At the table with the G20

What will it take for Stephen Harper to be a responsible leader during the upcomign G8 and G20 summits in Canada?


With its home-court advantage, Canada is getting some help from grassroots activists in shaping the agenda for the June G8 and G20 summits.

A new coalition, which surfaced on Monday, has a short three months to push Stephen Harper to come up with solutions around poverty, climate change and global economic reform.

Called At the Table, the confederacy of NGO’s and citizens’ groups across Canada and the world, including Pembina, Oxfam, the Canadian Labour Congress, the G8 2010 Interfaith Partnership, World Wildlife Fund and others chose the Metro Toronto Convention Centre, site of the June world leaders summit as their launch pad.

Group reps Stephen Lewis, former UN special envoy for HIV/AIDS in Africa, Gerry Barr from Make Poverty History, Dorothy Ngoma, president of Malawi nurses union, Sandhya Venkateswaran from India’s Don’t Break Your Promises and Tzeporah Berman from Greenpeace (via Skype) outlined coalition priorities including reducing maternal and infant mortality, shifting fuel subsidies to clean energy and ensuring poorer nations aren’t cut out of the global economic recovery.

Expect a flurry of activities over the next few months on many fronts including kitchen table summits in citizens’ homes (they’re encouraged to hold a seat for their MP), concerts, student gatherings, town hall meetings and online petitions. The coalition will host a Global Day of Action June 16.

There are still no confirmed plans for the June 26 main event itself, when leaders are cloistered around the Convention Centre and the downtown core is on lockdown.

Much of the work, says Make Poverty History’s Gerry Barr, needs to be done before leaders arrive, “when there’s still an influence on the final outcome.”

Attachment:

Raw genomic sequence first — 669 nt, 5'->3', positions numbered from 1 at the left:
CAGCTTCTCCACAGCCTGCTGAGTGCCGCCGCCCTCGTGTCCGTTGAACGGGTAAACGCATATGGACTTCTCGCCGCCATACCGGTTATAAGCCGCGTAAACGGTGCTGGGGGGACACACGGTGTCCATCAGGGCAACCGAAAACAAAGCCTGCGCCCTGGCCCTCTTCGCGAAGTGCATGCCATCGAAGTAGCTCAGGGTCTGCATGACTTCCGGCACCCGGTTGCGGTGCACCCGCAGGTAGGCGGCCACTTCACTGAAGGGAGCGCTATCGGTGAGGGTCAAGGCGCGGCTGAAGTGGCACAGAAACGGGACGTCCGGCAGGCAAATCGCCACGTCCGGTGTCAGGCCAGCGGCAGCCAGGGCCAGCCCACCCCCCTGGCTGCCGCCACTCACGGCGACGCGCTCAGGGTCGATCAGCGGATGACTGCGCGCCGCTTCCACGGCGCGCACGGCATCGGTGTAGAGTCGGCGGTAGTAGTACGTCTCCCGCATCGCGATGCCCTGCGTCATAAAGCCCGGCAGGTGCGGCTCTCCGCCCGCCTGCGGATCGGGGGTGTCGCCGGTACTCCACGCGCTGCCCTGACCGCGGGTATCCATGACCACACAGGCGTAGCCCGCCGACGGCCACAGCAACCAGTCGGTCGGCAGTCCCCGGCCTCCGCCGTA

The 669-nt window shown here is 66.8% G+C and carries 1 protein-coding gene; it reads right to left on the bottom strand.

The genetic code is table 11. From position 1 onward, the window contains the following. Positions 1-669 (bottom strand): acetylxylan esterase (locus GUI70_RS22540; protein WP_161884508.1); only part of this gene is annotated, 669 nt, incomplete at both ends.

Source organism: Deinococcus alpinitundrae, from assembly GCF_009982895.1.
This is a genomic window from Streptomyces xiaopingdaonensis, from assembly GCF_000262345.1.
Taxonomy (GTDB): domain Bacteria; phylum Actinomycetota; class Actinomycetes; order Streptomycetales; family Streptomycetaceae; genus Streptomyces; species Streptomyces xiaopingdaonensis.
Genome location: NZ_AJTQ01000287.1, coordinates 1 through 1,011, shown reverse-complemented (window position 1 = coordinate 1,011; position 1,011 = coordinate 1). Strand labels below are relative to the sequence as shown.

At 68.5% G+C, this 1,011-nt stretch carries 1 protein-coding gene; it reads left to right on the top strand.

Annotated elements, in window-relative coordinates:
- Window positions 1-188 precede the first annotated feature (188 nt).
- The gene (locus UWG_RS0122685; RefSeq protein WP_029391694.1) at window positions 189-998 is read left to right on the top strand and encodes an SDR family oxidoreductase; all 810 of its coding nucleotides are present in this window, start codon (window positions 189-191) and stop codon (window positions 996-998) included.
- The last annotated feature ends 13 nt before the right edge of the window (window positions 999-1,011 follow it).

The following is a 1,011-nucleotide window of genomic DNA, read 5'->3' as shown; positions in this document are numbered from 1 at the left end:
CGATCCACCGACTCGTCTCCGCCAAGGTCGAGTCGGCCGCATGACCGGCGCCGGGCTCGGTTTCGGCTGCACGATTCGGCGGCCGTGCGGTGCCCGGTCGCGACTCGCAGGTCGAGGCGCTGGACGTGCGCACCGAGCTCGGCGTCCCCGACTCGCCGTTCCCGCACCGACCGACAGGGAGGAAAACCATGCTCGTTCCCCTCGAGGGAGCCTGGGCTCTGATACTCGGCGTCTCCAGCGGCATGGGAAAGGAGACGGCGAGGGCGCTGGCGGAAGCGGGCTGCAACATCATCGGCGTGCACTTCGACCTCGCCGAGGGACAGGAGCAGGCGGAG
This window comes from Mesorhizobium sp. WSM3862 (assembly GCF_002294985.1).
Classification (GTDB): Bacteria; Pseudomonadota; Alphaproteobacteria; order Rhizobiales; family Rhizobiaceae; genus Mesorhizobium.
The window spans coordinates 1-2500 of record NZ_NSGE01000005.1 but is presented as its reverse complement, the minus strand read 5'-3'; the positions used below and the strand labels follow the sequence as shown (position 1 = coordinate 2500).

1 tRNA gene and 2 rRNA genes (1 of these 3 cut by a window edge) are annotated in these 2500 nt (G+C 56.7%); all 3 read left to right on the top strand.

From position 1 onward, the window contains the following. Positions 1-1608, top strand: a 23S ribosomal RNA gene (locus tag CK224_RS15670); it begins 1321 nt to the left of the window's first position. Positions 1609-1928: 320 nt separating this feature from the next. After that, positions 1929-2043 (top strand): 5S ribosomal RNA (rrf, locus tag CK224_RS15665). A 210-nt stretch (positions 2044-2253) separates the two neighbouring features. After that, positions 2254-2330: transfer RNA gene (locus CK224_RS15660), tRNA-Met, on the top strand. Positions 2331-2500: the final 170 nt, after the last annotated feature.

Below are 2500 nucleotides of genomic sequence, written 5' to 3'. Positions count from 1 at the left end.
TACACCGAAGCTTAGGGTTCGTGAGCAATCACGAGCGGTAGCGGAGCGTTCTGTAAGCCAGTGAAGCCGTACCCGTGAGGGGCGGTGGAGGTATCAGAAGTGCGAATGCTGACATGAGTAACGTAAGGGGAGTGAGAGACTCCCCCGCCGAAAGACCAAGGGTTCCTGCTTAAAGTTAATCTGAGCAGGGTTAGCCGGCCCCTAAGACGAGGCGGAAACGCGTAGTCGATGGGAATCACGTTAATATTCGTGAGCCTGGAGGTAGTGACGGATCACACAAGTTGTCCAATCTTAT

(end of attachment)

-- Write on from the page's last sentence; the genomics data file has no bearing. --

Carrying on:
Lewis points out that, “The one leader who is out of step is the Canadian leader.”

Last week’s budget freeze of international aid payments through 2014 will put Canada near the bottom of the list among developed countries, he says. Canada is already ranked pretty low. In 2008 0.32% of Canada’s gross national income went towards international aid-well below the 0.47% average.

“The feds decision suggests Canada has no stake on the moral high ground,” Lewis says. “The reversal in the budget is a reversal in our claim to leadership,” and could be “fatal” for the feds desire to join the security council.

As well, he points out that Canada is also “the only country in the G8 unwilling to embrace the financial transaction levy”, the Tobin tax, which aims to stabilize exchange rates by shaving a percentage off quick international transactions. The proposal is now popular in development circles as a possible way of funding global aid initiatives.

Huntsville will host the G8 summit starting June 25, immediately followed by the G20 summit in Toronto from June 26-27.

For other protest updates visit the Resist Toronto website.[rssbreak]

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